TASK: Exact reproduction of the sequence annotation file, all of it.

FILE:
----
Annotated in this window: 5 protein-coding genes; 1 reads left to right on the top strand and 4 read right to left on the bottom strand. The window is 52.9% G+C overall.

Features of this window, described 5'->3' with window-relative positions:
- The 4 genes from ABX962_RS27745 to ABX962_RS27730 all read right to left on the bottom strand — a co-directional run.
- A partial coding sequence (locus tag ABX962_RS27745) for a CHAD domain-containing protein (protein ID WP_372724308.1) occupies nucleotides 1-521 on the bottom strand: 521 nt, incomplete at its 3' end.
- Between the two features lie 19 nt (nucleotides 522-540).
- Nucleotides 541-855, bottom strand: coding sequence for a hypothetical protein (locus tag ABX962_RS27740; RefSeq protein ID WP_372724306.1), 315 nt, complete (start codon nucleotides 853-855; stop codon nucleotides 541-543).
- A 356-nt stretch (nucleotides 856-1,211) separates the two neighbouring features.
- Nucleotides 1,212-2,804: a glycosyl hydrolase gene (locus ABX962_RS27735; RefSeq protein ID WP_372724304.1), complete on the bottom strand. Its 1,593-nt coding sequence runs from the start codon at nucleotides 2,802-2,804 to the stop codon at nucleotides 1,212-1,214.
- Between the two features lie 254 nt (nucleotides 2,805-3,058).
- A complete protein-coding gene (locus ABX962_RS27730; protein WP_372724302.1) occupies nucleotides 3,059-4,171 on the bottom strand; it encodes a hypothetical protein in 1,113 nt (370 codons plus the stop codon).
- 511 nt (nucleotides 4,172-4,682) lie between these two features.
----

Annotated in this window: 5 protein-coding genes; 1 reads left to right on the top strand and 4 read right to left on the bottom strand. The window is 52.9% G+C overall.

Features of this window, described 5'->3' with window-relative positions:
- The 4 genes from ABX962_RS27745 to ABX962_RS27730 all read right to left on the bottom strand — a co-directional run.
- A partial coding sequence (locus tag ABX962_RS27745) for a CHAD domain-containing protein (protein ID WP_372724308.1) occupies nucleotides 1-521 on the bottom strand: 521 nt, incomplete at its 3' end.
- Between the two features lie 19 nt (nucleotides 522-540).
- Nucleotides 541-855, bottom strand: coding sequence for a hypothetical protein (locus tag ABX962_RS27740; RefSeq protein ID WP_372724306.1), 315 nt, complete (start codon nucleotides 853-855; stop codon nucleotides 541-543).
- A 356-nt stretch (nucleotides 856-1,211) separates the two neighbouring features.
- Nucleotides 1,212-2,804: a glycosyl hydrolase gene (locus ABX962_RS27735; RefSeq protein ID WP_372724304.1), complete on the bottom strand. Its 1,593-nt coding sequence runs from the start codon at nucleotides 2,802-2,804 to the stop codon at nucleotides 1,212-1,214.
- Between the two features lie 254 nt (nucleotides 2,805-3,058).
- A complete protein-coding gene (locus ABX962_RS27730; protein WP_372724302.1) occupies nucleotides 3,059-4,171 on the bottom strand; it encodes a hypothetical protein in 1,113 nt (370 codons plus the stop codon).
- 511 nt (nucleotides 4,172-4,682) lie between these two features.